Gee, and the previews made it look so good, too.
The hit Broadway musical "Rock of Ages" comes to the silver screen as the kind of embarrassing motion picture where audiences laugh in the wrong spots and different scenes appear to have been created for completely different movies.
"Rock of Ages"★ ½
Starring:Julianne Hough, Diego Boneta, Catherine Zeta-Jones, Tom Cruise, Paul Giamatti, Russell Brand, Alec Baldwin, Malin Akerman
Directed by: Adam Shankman
Other: A Warner Bros. release. Rated PG-13 for drinking, sexual situations and language. 123 minutes
"Rock of Ages" boasts a solid cast -- with a self-effacing performance by a fearless, singing Tom Cruise as rock god Stacee Jaxx -- a few moments of genuine hilarity and a soundtrack crammed with 1980s chart-topping hits.
Yet, this fitful production, riddled with quick cuts, whip zooms and bad hair, doesn't much rock or roll under the languid, flatlined direction of Adam "Hairspray" Shankman, who plays this delightfully cheesy musical dead straight instead of giving it the raucous "Airplane" or "Naked Gun" treatment that it cries out for.
If real rock 'n' roll is about rebellion, freedom and in-your-face honesty, then Shankman has neutered the genre with PG-13-rated editing that reduces it to laughable blandness. (This movie gives L.A. its only strip club where none of the dancers takes off anything. Ever.)
The story follows a time-honored formula of a small-town girl who arrives in L.A. with dreams of being a star, but winds up in a men's club doing things she never imagined, like climb up on a pole, but never actually move.
Call this movie "Showgirls" on Xanax.
The charismatic Julianne Hough of TV's "Dancing With the Stars" and the respectable remake of "Footloose" plays Sherrie Christian, fresh off the bus in 1987 L.A. and only two songs away from finding true love with adorably boring Drew Boley (Diego Boneta).
He works at the infamous Bourbon Room run by tired rock aficionado Dennis Dupree (Alec Baldwin) and his energetic assistant Lonny (Russell Brand, who apparently is contracted to appear in every movie made about rock music).
Drew gets Sherrie a job at the Bourbon Room. Things go well enough for everyone to break into a rendition of "Nothin' But a Good Time."
Then, in the story's most ridiculous twist, the mayor's wife (Catherine Zeta-Jones in impressive performance mode) announces a campaign to clean up The Strip, wipe out the evil Bourbon Room and take down the king of decadence himself, Stacee Jaxx.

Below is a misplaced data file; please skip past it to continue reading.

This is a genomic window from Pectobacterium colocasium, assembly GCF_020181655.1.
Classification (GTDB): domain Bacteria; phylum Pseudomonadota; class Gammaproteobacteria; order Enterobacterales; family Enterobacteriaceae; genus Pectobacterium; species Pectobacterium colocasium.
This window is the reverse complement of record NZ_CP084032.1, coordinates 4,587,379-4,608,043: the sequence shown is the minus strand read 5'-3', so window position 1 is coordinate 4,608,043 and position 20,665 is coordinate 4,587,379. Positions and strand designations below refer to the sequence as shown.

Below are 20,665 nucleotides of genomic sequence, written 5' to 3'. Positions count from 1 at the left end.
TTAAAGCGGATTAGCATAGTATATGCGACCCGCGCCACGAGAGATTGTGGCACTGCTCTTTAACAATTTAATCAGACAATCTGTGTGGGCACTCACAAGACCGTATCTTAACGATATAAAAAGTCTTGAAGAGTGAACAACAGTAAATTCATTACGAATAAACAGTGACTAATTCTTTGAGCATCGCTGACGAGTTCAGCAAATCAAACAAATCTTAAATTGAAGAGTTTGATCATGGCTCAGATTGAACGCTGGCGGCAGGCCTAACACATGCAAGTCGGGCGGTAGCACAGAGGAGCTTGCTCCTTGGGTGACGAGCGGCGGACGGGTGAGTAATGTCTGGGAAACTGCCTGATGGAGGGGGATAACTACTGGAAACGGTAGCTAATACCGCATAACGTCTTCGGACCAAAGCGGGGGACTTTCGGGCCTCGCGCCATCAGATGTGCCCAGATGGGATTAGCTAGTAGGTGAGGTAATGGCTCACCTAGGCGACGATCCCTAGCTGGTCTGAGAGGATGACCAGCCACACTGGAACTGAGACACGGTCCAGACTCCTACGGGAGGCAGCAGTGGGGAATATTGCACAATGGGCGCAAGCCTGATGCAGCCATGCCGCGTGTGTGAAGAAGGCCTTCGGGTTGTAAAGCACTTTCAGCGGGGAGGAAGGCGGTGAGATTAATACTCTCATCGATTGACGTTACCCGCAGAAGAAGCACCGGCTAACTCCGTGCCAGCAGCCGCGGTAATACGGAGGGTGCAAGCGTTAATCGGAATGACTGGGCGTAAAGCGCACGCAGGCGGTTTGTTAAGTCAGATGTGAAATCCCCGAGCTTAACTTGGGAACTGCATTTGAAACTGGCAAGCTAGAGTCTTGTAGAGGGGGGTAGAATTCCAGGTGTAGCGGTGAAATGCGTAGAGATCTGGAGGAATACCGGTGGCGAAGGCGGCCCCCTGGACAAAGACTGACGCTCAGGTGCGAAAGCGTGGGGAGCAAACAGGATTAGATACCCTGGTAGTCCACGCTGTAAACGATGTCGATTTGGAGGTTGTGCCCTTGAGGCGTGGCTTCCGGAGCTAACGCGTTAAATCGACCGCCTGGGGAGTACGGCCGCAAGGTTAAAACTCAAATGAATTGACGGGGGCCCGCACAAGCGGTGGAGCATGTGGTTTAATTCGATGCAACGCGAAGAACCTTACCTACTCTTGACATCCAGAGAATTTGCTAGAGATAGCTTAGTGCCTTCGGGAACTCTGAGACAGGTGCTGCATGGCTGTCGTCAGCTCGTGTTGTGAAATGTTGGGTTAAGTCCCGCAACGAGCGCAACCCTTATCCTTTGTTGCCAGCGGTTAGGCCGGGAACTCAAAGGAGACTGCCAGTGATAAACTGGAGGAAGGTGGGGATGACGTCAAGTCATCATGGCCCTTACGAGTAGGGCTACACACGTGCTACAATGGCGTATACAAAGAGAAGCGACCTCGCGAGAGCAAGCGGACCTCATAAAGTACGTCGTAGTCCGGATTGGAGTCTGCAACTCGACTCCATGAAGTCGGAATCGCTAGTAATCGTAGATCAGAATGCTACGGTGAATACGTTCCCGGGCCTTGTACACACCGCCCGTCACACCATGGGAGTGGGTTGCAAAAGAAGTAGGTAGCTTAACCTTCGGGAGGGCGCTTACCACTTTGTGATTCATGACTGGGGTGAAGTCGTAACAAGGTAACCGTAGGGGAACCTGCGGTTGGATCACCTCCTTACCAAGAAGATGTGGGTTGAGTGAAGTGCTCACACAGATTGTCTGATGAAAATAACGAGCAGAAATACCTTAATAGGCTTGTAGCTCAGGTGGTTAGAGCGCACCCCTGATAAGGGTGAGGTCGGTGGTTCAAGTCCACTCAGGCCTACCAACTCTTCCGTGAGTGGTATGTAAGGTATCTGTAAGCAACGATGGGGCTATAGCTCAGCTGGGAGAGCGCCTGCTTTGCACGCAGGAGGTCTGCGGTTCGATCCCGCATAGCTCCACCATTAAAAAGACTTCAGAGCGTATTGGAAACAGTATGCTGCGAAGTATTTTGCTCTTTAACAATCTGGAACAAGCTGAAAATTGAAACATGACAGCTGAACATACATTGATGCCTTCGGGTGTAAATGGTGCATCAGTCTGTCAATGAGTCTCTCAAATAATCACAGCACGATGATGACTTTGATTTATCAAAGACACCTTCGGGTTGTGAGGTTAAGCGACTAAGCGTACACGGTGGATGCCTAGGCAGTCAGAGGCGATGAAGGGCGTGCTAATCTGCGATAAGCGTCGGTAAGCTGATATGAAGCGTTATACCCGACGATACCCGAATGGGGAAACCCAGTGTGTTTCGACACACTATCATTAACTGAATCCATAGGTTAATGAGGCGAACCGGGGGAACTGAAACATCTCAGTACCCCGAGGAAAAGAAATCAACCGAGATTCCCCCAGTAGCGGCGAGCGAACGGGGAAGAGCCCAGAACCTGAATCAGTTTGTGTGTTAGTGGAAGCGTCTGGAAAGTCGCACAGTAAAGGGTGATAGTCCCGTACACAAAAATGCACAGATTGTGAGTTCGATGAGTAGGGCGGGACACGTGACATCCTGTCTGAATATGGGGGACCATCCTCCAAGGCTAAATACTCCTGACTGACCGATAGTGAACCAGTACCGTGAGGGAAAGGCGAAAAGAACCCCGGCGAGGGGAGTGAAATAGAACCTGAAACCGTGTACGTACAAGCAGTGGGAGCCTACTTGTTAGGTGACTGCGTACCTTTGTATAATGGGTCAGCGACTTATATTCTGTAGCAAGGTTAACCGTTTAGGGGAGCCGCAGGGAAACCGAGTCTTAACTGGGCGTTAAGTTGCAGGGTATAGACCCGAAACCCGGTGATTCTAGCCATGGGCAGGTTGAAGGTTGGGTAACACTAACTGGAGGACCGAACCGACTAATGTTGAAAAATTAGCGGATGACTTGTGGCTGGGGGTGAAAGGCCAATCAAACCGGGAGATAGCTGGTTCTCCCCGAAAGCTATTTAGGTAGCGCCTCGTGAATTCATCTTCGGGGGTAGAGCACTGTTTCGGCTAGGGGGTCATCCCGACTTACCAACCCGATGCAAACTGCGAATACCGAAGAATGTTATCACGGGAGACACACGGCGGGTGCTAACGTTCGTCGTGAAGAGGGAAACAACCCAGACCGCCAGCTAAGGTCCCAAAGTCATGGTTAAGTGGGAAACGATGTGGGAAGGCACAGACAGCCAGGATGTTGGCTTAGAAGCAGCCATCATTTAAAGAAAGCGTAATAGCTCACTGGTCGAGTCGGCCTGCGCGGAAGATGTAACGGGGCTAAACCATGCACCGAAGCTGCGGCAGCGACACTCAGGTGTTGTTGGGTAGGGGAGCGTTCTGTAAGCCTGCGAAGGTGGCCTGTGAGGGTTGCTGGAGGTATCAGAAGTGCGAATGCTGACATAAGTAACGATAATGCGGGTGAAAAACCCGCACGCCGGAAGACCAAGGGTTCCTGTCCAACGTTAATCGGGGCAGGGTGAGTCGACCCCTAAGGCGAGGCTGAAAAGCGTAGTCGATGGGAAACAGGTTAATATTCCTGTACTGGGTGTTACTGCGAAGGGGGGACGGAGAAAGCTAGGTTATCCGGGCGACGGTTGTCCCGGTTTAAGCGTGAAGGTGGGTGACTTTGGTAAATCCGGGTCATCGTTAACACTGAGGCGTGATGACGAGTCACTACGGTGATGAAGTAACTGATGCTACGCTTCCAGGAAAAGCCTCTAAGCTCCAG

This stale, moralistic plot might have worked in a story set in Cleveland, or perhaps in the next remake of "Footloose," but 1987 L. A.?
The premise at least provides Zeta-Jones and her fellow female moral guardians the chance to "Hit Me With Your Best Shot" in some of the worst pleated costumes ever designed for singing dancers.
When Stacee Jaxx, reeking of sex and booze, shows up to perform at the Bourbon Room, he's interviewed by the least professional journalist in the history of the free press, Constance Sack (Malin Akerman), a Rolling Stone writer who asks bad questions, lectures Jaxx on his shortcomings, then, in a sequence that skirts an R-rating, tries to have sex with him to the tune of "I Want to Know What Love Is."
Cruise has a ball in this movie as a burned-out legend recalling Jim Morrison mixed with Axl Rose. Accompanied by garish tattoos, a screeching pet monkey, a satanic cod piece and a greedy manager (a singing Paul Giamatti), Cruise's Jaxx captures a rock god in decline at a time when boy bands threaten to undermine the soul of rock 'n' roll.
Mary J. Blige's splendid vocals are a nice addition to the soundtrack, but her role as the understanding strip club manager seems to be one step above the madam at a house of ill repute.
The lively Hough sings and dances with conviction, but her scenes with Boneta are vapid, empty exchanges suggesting none of the passion or connection that these characters should possess.
Boneta's Drew thinks the worst when he spots Sherrie and Jaxx coming out of a room and he's adjusting his codpiece. Drew breaks it off with Sherrie right then.
Much later, the two accidentally run into each other at the famous Hollywood sign on the hill and confess what they've become.
"I'm a stripper at the Venus Club," she says with shame in her voice.
"I'm in a boy band," he says with shame in his voice.
"You win!" she says.
Good, because no one else does.